, Volume 16, Issue 4, pp 380-388
Date: 09 Sep 2004

Bone mineral mass in males and females with and without Down syndrome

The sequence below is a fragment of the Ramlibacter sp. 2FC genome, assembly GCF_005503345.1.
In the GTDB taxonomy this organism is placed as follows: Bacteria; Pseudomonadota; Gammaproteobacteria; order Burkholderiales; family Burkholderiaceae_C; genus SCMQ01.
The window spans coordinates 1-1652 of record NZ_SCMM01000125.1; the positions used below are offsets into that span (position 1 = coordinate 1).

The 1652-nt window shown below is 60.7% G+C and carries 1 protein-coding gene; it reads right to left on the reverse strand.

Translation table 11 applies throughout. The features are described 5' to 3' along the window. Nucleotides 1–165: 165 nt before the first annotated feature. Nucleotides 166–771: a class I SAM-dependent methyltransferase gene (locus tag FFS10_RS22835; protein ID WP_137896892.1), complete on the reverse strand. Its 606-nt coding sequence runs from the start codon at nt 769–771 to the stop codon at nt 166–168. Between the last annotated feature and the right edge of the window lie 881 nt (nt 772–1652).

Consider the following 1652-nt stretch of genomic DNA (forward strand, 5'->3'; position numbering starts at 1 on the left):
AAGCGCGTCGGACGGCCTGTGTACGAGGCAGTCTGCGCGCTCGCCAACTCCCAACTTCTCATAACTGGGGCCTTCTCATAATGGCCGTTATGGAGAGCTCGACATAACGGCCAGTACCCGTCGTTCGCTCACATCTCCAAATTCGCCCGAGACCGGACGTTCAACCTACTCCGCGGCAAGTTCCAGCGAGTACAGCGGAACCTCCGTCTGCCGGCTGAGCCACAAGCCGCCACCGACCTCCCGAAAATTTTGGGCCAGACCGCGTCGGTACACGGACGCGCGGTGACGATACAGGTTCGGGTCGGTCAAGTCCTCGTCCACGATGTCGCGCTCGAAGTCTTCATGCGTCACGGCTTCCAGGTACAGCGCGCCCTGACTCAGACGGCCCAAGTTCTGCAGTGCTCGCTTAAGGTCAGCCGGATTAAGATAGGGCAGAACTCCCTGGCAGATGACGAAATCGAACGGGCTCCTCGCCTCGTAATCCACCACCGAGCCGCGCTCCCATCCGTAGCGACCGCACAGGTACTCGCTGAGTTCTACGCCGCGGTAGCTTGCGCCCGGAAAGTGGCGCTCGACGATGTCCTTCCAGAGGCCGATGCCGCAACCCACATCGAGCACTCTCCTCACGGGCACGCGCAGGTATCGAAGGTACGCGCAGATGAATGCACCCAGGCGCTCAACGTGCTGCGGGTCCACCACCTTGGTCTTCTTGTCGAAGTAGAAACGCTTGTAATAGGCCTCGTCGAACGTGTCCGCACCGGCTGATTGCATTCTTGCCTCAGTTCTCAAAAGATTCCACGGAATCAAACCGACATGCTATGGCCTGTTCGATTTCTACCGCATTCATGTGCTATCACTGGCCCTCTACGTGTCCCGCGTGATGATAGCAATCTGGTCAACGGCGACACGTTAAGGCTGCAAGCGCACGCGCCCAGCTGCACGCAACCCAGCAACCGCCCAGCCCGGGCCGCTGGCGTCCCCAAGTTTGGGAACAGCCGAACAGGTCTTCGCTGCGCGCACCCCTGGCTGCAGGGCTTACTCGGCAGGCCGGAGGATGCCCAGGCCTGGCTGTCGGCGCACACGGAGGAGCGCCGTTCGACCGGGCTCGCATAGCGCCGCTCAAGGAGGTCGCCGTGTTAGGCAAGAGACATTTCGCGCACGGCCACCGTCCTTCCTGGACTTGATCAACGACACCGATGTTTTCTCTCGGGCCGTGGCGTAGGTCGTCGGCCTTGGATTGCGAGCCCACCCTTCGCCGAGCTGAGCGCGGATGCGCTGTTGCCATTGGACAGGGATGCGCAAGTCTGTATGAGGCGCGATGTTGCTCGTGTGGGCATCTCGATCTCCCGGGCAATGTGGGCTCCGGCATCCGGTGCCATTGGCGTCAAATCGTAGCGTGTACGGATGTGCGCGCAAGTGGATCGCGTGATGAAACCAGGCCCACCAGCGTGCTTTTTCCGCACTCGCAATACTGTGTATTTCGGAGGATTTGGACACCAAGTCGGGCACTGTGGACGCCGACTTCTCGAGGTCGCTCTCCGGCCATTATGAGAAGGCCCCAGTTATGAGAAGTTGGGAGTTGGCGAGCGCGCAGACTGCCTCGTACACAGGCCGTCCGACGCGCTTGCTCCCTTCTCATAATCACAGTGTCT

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Previous bone comparison studies between subjects with and without Down syndrome (DS) were performed using bone mineral density (BMD) as the dependent variable, and mainly focused on lumbar spine region. The purpose of this study was to compare bone mineral mass adjusted for bone and body size, in limbs, lumbar spine, and femoral neck between males and females with and without DS. Subjects were 66 females (33 with DS) and 68 males (34 with DS) aged 14–40 years. Analysis of covariance (ANCOVA) was used to analyze the main and interaction effects of gender and condition on bone mineral mass. For this purpose, adjusted bone mineral content (BMC) (for bone area, height, and age), volumetric bone mineral density (vBMD) (for age), and composite indices of femoral neck strength (for age), were used as the dependent variables, corrected additionally for body composition variables selected by regression analysis. ANCOVA revealed lower lumbar spine vBMD in DS than in control subjects with (−5%, P=0.013), or without body weight adjustments (−6%, P=0.003). In femoral neck, the mean of each strength measure was also lower in DS than in control subjects. Mean differences between groups were, with and without additional adjustments for fat mass, respectively, −8% (P=0.009), and −13% (P<0.001) for compressive strength, −11% (P=0.036), and −16% (P=0.004) for bending strength, and −7% (P=0.031), and −11% (P=0.002) for impact strength. These lumbar spine and femoral neck differences between groups were highest in young adults (>20 years) and not significant in adolescents. No interaction effect was observed between gender and condition. In conclusion, DS was shown to be a risk factor for low vBMD in lumbar spine, and for diminished bone strength relative to the loads that the femoral neck must bear. Body composition did not reach statistical significance as predictor of bone differences in these sites between subjects with and without DS, suggesting that other factors may be involved in this detrimental bone status, particularly in young adults compared with adolescents.